The main purpose of the present work is to analyze lipids, proteins and carbohydrates in the endosperm of E. heterophylla during germination and initial seedling development and thus contribute to the knowledge on seed metabolism in this species.
MATERIAL AND METHODS
Mature fruits of Euphorbia heterophylla L. were collected from local plants and dried until dehiscence; seeds were harvested by hand and stored in air-tight flasks at 5 ºC. At this temperature seeds remain viable for several months (Bannon et al., 1978); however, lots were renewed every 3 months for use in our experiments.
Seeds were germinated in 9-cm Petri dishes on two sheets of Whatman No. 1 filter paper moistened with distilled water (3 mL). The dishes were placed in a growth chamber at 25 or 30 ºC under continuous light or total darkness. For all biochemical analyses the seeds were germinated at 30 ºC. Darkness was maintained by wrapping the Petri dishes with black polyethylene. For germination tests three dishes, each containing 25 seeds, were used for each treatment. For the growth study and biochemical analyses, material was sampled from a large population of seeds or seedlings. Seed germination measurements under darkness were made in a light-proof room under a green safe-light. Germination was defined as elongation of the radicle to at least 5 mm.
Estimation of endosperm degradation and embryo growth
At various times after imbibition, 15 seeds or seedlings were harvested and the embryo (cotyledons plus embryo-axis) separated from the endosperm. For cotyledon dry mass determination 20 pairs of cotyledons were excised from 20 embryos. Dry matter was determined by weighing the parts after a period until dry weight remained constant (at least 24 h at 80 ºC).
Determination of chlorophyll
Chlorophyll was determined using the method of Arnon (1949) after extracting the cotyledons with 80% acetone (v/v). Triplicate samples of 20 pairs of cotyledons were used for each determination.
Determination of lipids, soluble sugars, proteins, amino acids and starch
The seeds and seedlings were harvested and the parts were separated as described above. Triplicate samples of 20 endosperms or embryos were used for each determination.
For total lipid determination endosperm was ground in a mortar and pestle in 5 mL of chloroform:methanol (2:1, v/v) and the next steps were carried out according to the procedure described by Becker et al. (1978), except that the combined organic phases were shaken with 0.1 mol.L-1 KCl, which permitted a better separation of the phases (Radin, 1969). All procedures were done at room temperature.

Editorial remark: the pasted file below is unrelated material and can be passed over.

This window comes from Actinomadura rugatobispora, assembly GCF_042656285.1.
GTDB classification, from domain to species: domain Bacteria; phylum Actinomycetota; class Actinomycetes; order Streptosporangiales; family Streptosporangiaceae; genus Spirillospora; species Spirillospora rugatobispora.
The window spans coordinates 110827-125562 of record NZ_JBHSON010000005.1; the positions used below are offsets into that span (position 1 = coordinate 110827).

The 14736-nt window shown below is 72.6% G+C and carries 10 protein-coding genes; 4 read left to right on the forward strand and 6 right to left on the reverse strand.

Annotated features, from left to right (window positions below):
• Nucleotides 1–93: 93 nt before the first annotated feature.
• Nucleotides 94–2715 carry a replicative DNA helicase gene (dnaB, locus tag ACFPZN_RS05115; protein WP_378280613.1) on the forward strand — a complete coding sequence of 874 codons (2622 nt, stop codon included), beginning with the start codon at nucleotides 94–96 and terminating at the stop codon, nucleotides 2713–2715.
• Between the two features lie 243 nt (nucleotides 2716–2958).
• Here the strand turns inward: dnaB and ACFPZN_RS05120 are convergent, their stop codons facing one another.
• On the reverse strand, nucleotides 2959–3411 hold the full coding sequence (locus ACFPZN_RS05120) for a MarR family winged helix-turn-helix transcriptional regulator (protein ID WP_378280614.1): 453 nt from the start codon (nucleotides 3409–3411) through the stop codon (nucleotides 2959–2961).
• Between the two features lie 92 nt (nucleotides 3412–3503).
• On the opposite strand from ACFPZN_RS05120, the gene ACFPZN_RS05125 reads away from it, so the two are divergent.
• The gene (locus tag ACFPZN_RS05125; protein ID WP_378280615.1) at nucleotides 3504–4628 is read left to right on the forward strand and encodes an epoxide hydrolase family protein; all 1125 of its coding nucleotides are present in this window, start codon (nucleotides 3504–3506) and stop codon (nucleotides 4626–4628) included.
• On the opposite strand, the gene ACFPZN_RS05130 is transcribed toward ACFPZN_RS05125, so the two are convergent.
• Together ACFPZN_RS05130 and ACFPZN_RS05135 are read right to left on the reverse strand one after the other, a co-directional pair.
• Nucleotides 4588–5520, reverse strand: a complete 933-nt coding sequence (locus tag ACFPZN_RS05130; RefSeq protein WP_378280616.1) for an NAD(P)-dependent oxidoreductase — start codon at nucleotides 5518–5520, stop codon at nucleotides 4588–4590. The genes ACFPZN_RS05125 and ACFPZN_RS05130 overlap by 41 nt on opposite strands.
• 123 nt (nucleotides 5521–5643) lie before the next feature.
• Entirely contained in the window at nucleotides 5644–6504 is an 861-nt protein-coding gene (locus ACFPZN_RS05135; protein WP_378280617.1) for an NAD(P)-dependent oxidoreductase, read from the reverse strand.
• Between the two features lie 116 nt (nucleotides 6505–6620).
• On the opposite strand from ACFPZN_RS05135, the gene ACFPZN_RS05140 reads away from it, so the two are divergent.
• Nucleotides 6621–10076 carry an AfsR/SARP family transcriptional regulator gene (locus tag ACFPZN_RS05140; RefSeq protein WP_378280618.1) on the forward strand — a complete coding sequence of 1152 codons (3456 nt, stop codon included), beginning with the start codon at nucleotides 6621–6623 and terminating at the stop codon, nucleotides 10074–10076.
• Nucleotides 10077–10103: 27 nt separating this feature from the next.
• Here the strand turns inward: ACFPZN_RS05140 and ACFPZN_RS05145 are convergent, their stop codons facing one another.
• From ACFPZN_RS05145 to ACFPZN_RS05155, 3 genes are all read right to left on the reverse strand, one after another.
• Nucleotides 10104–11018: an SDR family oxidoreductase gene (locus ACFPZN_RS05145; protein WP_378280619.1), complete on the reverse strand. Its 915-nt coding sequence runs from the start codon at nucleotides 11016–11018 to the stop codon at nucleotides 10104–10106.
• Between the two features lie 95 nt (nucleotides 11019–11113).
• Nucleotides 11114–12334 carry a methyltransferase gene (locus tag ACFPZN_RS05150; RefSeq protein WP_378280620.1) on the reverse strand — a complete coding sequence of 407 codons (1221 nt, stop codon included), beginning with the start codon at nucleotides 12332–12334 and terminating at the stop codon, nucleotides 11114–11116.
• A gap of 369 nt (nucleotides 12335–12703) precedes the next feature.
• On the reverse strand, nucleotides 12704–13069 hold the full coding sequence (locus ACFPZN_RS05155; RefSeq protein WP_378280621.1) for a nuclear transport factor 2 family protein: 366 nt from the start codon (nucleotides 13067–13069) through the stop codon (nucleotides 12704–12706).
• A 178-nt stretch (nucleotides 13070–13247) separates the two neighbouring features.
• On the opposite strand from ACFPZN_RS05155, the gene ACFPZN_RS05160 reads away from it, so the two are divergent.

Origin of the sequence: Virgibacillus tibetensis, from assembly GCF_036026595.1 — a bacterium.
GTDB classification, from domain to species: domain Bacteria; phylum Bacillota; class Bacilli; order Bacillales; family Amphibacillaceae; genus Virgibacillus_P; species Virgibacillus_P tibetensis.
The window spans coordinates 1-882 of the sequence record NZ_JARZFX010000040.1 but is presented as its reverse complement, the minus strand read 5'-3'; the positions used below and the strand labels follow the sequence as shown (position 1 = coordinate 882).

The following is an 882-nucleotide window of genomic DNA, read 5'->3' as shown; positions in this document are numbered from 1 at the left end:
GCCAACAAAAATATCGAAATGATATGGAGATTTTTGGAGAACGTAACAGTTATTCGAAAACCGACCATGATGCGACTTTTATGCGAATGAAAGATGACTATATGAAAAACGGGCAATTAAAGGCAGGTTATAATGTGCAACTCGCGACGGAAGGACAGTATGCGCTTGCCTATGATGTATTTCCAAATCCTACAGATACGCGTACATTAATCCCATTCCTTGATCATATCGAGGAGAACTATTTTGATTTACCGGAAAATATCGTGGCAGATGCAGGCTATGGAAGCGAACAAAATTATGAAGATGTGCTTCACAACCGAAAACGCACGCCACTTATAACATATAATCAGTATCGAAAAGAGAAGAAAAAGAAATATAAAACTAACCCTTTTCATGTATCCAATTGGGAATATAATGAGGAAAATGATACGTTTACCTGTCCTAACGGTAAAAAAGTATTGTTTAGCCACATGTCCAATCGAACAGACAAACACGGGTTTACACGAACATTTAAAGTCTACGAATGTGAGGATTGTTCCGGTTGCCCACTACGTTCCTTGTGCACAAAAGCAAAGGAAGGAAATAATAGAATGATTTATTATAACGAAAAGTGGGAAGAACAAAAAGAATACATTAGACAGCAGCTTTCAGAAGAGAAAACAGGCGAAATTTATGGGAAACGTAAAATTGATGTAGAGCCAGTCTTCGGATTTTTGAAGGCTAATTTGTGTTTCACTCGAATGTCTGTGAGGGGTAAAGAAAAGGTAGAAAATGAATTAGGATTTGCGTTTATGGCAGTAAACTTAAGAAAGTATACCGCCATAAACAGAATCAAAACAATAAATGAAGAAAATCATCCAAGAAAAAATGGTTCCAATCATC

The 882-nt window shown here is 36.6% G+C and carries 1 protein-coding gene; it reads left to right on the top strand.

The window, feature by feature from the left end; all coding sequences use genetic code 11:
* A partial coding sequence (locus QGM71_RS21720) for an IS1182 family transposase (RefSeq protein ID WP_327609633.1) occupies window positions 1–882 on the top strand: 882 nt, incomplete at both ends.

For soluble sugars and free amino acids determinations endosperms or embryos were ground in a mortar and pestle in 10 mL of 80% ethanol (v/v) and the mixture boiled for 10 min. Following centrifugation at 2,000 x g for 10 min, the supernatant was collected and the pellet reextracted in 10 mL of hot 80% ethanol. Supernatants from both extractions were combined, and total soluble sugar and reducing sugars were then determined by the phenol sulfuric acid (Dubois et al., 1956) and Nelson-Somogy (Somogy, 1952) methods, respectively, using glucose as standard. Free amino acids were determined in the final supernatant by the ninhydrin method (Moore and Stein, 1954) using leucine as standard. In some embryo supernatants chlorophyll removal was necessary before sugar or amino acid determinations. These supernatants were shaken with an equal volume of petroleum ether and, after phase separation, the chlorophyll containing phase (petroleum ether) was discarded and alcoholic phase used for determinations.
Proteins were extracted according to their solubility (García-Agustín and Primo-Millo, 1989) at 4 ºC. Endosperms were subjected to consecutive extraction with distilled water (albumins), 5% (w/v) sodium chloride (globulins), 60% (v/v) ethanol (prolamins) and 0.4% (w/v) sodium hydroxide. The alkali-soluble protein, formerly named glutelin (Shewry and Tatham, 1990), is referred to in the present study as "salt insoluble protein". Extracts were centrifuged at 15,000 x g for 2 min and the supernatant filtered. An aliquot of each extract was taken for the quantification of the proteins by the method of Lowry et al. (1951) using bovine serum albumin as the standard.
Starch was determined by the colorimetric method of Allen et al. (1974) which utilizes KI and KIO3.
Determination of soluble sugars by thin-layer chromatography
Sugar solutions (1 mL) were concentrated at 30 ºC during 24 h by evaporation of solvent (80% ethanol) and aliquots were spotted on silica-gel plates (Whatman, 250 mm layer).
Chromatography was performed according to the method of Lato et al. (1968) using a solvent system of n-buthanol-ethyl acetate-isopropanol-acetic acid-water (7:20:12:7:6). Sugars were stained with naphthoresorcinol.
Anatomical and histochemical analysis